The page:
Writing in Investors Chronicle, Julian Hofman argues outperformance comes down to asset allocation: namely into growth, particularly tech, stocks. "During the ethical investment boom of the past year-and-a-half, investors have fuelled an existing bias towards technology stocks – Facebook, Apple, Amazon, Netflix, and Google-owner Alphabet, along with maverick companies such as Tesla – and avoided the big fossil-fuel industries that also happened to suffer from lack of demand during the pandemic," he observes. His sentiments are echoed by ETF Stream's Jamie Gordon, who writes that "ESG funds’ outperformance in 2020 was lucky: the sector is tilted towards tech and healthcare monopolies and avoids the employee-intensive firms which suffered the most from the pandemic.”
So, why are investors re-evaluating the narrative now?
This year, large-cap-growth-overweight strategies have started to underperform. That may not be temporary. Growth stocks, such as the FAANGs and Tesla, have been fuelled by central bank liquidity. If that liquidity continues to run, so will growth. But with inflation on the rise and central banks likely to raise rates, a question mark hangs over this bull market's favourite play.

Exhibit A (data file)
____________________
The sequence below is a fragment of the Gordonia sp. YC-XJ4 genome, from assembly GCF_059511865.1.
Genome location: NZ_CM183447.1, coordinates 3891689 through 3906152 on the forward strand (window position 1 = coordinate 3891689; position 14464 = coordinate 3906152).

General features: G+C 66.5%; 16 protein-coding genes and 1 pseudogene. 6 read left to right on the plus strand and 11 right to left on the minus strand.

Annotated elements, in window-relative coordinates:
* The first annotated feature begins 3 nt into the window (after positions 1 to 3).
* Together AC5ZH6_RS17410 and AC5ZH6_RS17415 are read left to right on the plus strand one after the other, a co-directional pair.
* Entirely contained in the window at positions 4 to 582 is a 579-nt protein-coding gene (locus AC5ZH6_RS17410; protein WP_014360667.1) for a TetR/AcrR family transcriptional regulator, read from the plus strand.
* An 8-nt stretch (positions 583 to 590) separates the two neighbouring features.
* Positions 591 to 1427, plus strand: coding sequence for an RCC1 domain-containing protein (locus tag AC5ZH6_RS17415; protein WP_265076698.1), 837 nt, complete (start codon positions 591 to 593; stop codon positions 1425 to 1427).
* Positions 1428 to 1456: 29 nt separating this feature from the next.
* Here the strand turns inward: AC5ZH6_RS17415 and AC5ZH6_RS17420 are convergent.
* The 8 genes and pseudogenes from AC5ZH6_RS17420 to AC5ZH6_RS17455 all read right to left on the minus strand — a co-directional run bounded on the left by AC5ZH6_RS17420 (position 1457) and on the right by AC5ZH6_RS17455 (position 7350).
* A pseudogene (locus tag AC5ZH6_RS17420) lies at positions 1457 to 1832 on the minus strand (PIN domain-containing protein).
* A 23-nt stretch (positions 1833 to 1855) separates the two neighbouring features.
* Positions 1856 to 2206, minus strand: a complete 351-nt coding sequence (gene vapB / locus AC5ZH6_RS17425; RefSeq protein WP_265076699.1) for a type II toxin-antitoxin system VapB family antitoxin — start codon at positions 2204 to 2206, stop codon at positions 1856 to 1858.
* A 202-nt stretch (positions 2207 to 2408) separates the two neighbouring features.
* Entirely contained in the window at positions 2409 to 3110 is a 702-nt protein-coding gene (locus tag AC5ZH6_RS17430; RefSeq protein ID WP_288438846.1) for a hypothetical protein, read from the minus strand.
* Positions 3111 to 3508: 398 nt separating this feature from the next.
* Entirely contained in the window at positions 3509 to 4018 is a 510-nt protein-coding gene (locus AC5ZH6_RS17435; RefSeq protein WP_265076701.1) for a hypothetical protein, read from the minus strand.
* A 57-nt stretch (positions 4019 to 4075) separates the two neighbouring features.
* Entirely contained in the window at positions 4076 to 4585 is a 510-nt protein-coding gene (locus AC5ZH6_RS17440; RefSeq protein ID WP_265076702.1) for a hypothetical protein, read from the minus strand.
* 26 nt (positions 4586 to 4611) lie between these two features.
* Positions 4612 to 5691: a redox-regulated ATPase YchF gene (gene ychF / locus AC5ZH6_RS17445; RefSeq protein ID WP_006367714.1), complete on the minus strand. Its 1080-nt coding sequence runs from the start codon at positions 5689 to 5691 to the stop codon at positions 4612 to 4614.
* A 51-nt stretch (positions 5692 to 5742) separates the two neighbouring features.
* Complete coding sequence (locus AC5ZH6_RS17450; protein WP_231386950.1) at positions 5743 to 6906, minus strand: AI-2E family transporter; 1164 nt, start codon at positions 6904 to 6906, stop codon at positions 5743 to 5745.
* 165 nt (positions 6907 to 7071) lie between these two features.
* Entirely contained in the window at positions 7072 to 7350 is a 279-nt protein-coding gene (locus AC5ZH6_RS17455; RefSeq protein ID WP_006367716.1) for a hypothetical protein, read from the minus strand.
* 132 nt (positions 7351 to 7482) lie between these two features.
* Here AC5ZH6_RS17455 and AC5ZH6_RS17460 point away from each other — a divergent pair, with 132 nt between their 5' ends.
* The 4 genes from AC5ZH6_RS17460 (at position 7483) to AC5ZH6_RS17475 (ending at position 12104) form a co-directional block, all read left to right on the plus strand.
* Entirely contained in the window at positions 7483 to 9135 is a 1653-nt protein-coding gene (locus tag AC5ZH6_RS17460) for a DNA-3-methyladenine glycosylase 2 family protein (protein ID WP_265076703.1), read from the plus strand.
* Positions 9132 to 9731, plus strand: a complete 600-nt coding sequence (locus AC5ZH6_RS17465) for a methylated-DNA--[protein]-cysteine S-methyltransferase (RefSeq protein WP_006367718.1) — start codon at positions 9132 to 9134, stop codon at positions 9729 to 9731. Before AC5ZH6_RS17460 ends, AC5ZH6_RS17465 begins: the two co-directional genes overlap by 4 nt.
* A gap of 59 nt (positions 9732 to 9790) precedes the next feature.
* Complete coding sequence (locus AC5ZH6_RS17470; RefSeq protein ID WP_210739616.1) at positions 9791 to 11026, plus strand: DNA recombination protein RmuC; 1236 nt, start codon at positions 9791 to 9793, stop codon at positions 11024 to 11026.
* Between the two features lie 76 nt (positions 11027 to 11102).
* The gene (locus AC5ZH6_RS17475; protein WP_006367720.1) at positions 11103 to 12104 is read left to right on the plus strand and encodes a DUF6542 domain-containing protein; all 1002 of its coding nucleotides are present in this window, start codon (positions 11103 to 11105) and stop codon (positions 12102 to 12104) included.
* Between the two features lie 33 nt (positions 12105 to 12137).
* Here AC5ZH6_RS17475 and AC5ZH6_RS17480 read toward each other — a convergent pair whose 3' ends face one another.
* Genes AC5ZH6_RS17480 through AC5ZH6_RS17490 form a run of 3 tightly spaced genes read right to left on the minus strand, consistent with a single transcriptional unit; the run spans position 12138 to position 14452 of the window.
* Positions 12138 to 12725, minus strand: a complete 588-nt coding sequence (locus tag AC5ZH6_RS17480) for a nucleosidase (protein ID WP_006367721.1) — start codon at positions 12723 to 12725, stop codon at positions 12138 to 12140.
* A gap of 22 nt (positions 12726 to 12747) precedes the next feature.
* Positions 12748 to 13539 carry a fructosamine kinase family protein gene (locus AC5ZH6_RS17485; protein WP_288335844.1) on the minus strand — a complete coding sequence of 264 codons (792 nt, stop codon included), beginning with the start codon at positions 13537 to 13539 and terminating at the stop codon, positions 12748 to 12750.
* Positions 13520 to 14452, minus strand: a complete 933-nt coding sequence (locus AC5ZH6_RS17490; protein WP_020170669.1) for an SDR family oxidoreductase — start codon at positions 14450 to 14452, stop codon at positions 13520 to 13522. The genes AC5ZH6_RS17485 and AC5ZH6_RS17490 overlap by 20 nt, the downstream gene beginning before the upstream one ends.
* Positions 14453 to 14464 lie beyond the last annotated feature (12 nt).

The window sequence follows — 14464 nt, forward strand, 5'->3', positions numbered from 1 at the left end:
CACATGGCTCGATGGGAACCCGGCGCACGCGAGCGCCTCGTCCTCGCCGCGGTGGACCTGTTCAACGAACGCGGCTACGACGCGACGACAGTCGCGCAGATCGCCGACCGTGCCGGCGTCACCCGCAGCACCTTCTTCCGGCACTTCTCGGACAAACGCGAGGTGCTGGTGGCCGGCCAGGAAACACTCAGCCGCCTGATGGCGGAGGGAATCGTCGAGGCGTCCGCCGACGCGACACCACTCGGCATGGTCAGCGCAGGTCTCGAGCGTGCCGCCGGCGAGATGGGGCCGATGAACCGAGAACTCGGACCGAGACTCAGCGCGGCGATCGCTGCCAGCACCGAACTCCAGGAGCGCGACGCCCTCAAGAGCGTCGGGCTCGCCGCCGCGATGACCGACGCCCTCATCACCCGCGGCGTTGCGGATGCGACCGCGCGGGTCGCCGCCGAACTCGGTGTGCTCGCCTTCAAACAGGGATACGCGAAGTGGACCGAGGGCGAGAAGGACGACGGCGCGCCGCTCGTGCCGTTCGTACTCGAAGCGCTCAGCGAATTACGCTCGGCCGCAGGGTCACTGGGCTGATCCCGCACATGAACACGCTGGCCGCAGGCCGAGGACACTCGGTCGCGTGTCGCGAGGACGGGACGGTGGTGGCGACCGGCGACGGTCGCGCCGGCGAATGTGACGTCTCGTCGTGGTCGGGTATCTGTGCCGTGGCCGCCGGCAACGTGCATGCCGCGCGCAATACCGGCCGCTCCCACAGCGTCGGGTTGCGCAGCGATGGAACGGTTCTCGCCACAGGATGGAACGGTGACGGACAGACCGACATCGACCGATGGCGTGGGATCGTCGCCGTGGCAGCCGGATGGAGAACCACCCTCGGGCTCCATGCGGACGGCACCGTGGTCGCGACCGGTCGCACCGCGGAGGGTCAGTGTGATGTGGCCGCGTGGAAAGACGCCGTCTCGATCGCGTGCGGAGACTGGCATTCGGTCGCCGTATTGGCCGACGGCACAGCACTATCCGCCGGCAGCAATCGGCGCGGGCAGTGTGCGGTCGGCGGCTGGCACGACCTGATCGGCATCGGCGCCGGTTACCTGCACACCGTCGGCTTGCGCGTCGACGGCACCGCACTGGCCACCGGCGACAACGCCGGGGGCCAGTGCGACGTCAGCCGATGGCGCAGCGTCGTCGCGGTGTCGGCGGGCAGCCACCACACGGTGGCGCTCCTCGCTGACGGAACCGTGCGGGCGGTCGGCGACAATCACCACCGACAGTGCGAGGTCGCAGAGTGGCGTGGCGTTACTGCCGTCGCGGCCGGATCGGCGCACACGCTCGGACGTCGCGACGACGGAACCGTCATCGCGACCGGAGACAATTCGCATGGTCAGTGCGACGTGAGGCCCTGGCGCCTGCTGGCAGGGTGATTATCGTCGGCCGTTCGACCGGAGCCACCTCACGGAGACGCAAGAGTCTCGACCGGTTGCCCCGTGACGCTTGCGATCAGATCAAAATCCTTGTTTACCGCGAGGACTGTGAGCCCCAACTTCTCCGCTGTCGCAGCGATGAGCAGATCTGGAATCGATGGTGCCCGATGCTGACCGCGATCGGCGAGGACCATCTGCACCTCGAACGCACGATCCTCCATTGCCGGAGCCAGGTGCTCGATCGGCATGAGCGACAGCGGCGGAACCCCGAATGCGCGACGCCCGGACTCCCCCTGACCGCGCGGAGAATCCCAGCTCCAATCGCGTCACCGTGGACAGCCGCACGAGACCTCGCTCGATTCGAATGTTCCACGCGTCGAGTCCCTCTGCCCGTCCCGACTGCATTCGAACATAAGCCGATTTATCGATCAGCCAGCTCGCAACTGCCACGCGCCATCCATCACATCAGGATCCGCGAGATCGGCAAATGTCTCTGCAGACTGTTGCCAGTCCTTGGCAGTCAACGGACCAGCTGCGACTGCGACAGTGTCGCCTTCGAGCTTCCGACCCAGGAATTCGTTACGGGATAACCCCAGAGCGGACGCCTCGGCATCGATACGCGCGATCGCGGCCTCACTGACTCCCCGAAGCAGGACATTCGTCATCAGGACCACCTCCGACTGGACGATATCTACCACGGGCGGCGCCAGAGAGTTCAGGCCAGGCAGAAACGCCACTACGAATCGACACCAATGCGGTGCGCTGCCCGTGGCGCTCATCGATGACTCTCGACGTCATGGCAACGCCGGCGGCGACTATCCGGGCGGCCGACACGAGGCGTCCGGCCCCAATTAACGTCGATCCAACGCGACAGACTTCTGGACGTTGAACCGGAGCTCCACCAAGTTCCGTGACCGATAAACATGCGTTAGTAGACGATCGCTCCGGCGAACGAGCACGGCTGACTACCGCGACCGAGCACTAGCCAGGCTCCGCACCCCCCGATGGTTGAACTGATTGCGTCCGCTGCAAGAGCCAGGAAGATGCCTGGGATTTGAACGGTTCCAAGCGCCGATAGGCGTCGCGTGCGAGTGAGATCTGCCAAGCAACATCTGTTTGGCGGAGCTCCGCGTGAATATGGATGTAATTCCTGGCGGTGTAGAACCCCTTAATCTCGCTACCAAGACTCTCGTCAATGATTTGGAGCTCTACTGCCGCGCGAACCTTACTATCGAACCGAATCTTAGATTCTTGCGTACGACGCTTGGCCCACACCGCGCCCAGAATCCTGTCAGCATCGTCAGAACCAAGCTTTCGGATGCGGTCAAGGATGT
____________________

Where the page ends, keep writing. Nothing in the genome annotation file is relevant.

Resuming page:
For today's sustainable strategies, past returns are no guarantee of future performance. And losses may be magnified by the very same force magnifying recent gains: an unusually high level of alpha was exacerbated by a narrow concentration of assets. "As soon as performance reverts to the mean, many ESG investors risk sitting on big losses generated by a portfolio that has such an unbalanced allocation," Hofman points out.
As Hofman, Gordon and others conclude, this won't derail the trend towards sustainability. Finance has a critical and unavoidable role to play in solving the world's greatest challenges. But it does present an opportunity to reflect on what the future of sustainable investing looks like—and what can be done better.
There are three ways in which current approaches are too simplistic.
At present, portfolios tilt towards large-cap companies, which have more resources to disclose. Big firms benefit from economies of scale. This is evident in index composition, with the average market cap in an ESG ETF 20% larger than in the traditional Russell 3,000 index.
Yielding to appetite for climate-friendly investments, most play to the 'green' theme—often superficially or without nuance. The world's a complicated place. Nowhere is the law of unintended consequences more evident than in sustainable investing. Take, for instance, the urgent demand renewables are placing on mining.
Finally, there's the problem of asset allocation.
Sustainable investing does not exist solely to generate above-market returns, but there are ways to build better portfolios. Capturing companies of all sizes, addressing the full value chain of any sustainability theme, and diversifying company and sector exposure are three good places to start.